Sprint Service Problems

Mr. Lewis,

If you are a Sprint customer and are not calling these service lapses to their
Network Management Center's attention, you are not giving them the opporturnity
to serve you properly.

Escalate the problem.


Melise Jones
Sustaining Engineer
BBN Systems and Technologies

Mr. Lewis,

If you are a Sprint customer and are not calling these service lapses to their
Network Management Center's attention, you are not giving them the opporturnity
to serve you properly.

Escalate the problem.

Well, when you call and you get some brand new temp (who sometimes I
actually know irl and they can barely /spell/ computer) who says, "Uhm,
we aren't having a problem". You then explain the problem to them and
they go "Routing loop?" at which point you explain what a routing loop is
so that they can write an intelligible trouble ticket, at which point you
get in a queue where you get a call back by someone who at least know
that Cisco makes routers an hour later, well, it doesn't inspire
confidence (It does, however, inspire run on sentences). I stopped
calling in anything except the most major of problems months ago (It was
pointless, nothing got fixed unless I stayed on the phone long enough to
actually teach the people what a router was, how the internet worked and
then got ecalated, after about the third escalation I would get someone
reasonably competent and they would fix it in ten seconds. I let someone
else waste their time in the hold queue now.) Yes, I have bad feelings
towards sprint. When they make a backbone that works then they should
come back to the internet. As seen in sig files everywhere, "The
internet was built to survive a nuclear strike? It can't even survive

Time for me to jump on the bandwagon.

We're a Sprint Customer. Right now we have a 256K fractional T1 line to
the net. We're tied to Stockton-7. "Our End" of the line is in Helena

For months now, I've been asking them why our ping times look like:
Sending 100, 32-byte ICMP Echos to, timeout is 1
Success rate is 100 percent (100/100), round-trip min/avg/max =
100/104/204 ms

Note the 100 ms. I have NEVER seen it below 100 ms EVER. No matter what
the traffic, time of day, etc. Well, maybe I've seen it at 98 or 99 once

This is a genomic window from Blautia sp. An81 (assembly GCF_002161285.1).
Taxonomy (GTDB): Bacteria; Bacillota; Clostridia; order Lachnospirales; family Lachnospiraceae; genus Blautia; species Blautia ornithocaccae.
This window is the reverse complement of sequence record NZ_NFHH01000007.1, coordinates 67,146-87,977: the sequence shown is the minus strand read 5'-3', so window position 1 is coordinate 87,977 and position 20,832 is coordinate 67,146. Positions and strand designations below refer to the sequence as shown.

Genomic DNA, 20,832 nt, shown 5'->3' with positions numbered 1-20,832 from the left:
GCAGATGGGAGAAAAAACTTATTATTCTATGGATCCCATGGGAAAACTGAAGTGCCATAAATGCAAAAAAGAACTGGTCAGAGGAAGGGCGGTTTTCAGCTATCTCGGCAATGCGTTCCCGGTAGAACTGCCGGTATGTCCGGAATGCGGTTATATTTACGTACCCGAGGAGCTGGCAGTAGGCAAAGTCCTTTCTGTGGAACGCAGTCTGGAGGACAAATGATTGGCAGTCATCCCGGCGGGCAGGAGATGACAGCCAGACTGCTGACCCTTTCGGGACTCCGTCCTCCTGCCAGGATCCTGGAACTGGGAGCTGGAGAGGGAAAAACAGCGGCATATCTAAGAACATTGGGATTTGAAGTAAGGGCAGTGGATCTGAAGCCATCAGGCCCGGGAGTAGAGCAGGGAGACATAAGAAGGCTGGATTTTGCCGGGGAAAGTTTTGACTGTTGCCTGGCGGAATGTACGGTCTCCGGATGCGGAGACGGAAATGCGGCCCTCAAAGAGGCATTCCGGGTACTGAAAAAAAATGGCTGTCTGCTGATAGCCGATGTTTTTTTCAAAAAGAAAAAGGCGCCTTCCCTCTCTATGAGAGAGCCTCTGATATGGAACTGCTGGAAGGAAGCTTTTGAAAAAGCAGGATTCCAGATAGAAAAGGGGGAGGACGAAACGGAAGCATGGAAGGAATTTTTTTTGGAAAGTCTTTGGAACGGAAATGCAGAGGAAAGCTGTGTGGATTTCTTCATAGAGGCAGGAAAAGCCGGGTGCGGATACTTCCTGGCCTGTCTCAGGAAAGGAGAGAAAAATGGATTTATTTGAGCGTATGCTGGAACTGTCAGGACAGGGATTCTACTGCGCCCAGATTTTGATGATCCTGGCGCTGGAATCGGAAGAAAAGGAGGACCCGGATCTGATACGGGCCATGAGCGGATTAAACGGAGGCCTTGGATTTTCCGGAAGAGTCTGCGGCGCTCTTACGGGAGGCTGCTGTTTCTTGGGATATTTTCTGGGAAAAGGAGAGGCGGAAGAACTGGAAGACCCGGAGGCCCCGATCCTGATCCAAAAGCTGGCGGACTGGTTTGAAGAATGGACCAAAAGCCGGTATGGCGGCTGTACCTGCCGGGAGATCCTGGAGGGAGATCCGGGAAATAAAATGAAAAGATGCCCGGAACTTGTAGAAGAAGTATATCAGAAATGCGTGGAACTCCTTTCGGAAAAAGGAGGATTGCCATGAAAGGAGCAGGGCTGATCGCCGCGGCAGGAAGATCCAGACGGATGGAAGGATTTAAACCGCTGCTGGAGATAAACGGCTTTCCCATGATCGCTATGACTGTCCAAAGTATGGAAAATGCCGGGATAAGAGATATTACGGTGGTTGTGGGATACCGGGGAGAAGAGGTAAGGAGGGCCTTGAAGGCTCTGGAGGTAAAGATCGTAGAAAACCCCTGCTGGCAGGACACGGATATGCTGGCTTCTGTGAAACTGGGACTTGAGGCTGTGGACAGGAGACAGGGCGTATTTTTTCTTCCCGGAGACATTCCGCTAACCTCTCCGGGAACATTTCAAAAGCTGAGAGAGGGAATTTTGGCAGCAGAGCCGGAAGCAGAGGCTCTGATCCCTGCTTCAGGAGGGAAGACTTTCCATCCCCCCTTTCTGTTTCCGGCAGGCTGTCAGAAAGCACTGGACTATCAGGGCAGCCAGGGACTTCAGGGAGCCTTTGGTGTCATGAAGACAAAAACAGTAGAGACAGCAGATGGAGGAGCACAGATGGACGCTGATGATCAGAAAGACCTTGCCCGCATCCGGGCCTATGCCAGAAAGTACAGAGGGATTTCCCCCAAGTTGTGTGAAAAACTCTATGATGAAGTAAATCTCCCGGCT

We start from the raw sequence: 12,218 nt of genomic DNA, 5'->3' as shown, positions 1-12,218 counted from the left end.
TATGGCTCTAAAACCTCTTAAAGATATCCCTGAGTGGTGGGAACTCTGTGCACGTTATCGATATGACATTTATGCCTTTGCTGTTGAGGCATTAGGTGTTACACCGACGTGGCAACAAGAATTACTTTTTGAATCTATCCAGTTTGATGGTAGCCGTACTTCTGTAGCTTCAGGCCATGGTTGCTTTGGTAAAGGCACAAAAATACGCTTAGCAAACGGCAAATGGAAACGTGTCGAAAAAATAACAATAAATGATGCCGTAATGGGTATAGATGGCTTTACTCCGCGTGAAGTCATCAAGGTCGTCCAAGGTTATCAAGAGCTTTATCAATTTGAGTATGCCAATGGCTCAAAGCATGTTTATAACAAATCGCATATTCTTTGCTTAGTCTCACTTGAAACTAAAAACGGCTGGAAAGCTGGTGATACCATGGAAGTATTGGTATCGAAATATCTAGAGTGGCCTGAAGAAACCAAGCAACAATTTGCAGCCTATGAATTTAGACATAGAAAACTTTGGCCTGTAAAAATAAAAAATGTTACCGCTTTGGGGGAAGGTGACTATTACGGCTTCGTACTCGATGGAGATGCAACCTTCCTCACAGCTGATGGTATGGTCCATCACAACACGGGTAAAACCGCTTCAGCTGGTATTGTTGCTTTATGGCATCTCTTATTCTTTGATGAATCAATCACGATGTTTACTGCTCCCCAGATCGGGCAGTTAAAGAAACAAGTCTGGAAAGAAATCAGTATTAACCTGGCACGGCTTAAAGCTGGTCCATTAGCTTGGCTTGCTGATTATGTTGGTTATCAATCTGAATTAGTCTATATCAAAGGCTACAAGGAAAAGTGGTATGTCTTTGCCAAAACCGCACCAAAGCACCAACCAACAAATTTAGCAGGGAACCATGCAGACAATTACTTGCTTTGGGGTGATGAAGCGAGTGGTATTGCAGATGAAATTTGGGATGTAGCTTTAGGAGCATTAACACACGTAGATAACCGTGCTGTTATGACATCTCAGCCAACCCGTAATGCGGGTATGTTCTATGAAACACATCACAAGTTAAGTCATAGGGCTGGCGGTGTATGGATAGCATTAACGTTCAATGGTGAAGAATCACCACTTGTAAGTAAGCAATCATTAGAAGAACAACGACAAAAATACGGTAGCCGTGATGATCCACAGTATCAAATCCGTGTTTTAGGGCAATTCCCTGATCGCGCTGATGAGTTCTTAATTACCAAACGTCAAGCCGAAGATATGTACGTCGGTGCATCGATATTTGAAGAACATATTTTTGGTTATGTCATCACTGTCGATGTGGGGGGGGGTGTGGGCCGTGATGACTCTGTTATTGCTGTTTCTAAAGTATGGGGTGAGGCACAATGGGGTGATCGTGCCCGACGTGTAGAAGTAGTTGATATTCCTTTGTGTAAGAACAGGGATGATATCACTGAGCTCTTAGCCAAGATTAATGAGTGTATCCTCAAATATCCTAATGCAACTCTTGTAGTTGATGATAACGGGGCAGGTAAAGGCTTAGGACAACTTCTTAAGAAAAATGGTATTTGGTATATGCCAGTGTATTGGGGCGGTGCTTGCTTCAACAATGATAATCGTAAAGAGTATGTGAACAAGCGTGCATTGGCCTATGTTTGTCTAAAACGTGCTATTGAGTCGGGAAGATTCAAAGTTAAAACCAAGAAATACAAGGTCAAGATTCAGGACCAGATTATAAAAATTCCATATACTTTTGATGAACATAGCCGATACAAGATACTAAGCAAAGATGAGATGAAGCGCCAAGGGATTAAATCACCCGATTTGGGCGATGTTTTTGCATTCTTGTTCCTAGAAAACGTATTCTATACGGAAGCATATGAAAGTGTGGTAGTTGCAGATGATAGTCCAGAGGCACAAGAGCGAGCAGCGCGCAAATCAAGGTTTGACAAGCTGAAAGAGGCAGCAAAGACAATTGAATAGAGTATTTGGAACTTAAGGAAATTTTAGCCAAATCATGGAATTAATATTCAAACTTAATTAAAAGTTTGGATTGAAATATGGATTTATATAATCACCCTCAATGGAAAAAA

or twice.

In theory, a round trip time should be two times the single direction
distance, which should be composed of the following two items:

1) 256K maximum bitrate (amount of time to clock the bits out) -
     32 bytes * 8 bit bytes = 256 bit times
     256 bit times * (1/256,000) (one bit time) ~= 1 ms
2) Speed of Light Limit (The Rest)
     In vacuum, light can travel 186 miles per millisecond.
     Not sure how much it differs in fibre, but I figure that
     even if you assume that its 150 miles per millisecond,
     you can travel roughly 7000 miles in the remaining time (59ish ms).

So, that puts my link 7000 miles away. Now I'm curious as to how they
have my line routed over 7000 miles. So I call up their INSC and ask who
I can talk to about this. I end up opening a trouble ticket, and
eventually the engineer I talk to say's that it is in the acceptable
limits for the distance of circuit, which they tell me goes from Helena
to Seattle and then to Stockton California in more or less of a straight
line between the points. According to my calculation there's about 1200
miles of fiber there. Still 5800 miles short.

I backed off after reading some papers on ping times versus maxumum
flow. That is until I had an outage last week caused by a Fiber Cut in
Texas. Now I'm mad. I supposedly have a line from Helena to Seattle
to California which somehow goes through Texas. After finally yelling loud
enough about either this cut not being my problem or my line isn't routed
where I was told it was, I finally got a manager or VP who was kind
enough to tell me that my line is routed through Arizona, and Texas, and
a couple of other places in what I call the "mideast", and then to the
Dakotas, through montana to the spokane (eastern washington) area, and
then back to Montana. Adding up the miles, I get about 4-5,000 miles.
I can believe that, with some switch latency.

They've promised me that this problem will improve when we go up to a
512K line come January. (We'd switch but we're in a 3 year contract, and
we don't have the cash to put out for the "overhead" of a different
provider). We'll see if it improves. I doubt it. Knowing that larger
pings increase the ping time by the correct amount (via the formula
above) I'm confident that this will still be around 100ms of round trip
times for the small packets, unless they reroute the circuit in the

Now, the other thing that gripes me.. The fiber cut and my related
ticket occured on thursday. I got a call monday at 4:30 p.m. asking if
the service had been restored. This is probably due to my insistance
about the cut not being my problem, but to take a weekend to return a
call about a out-of-service ticket? You've got to be kidding.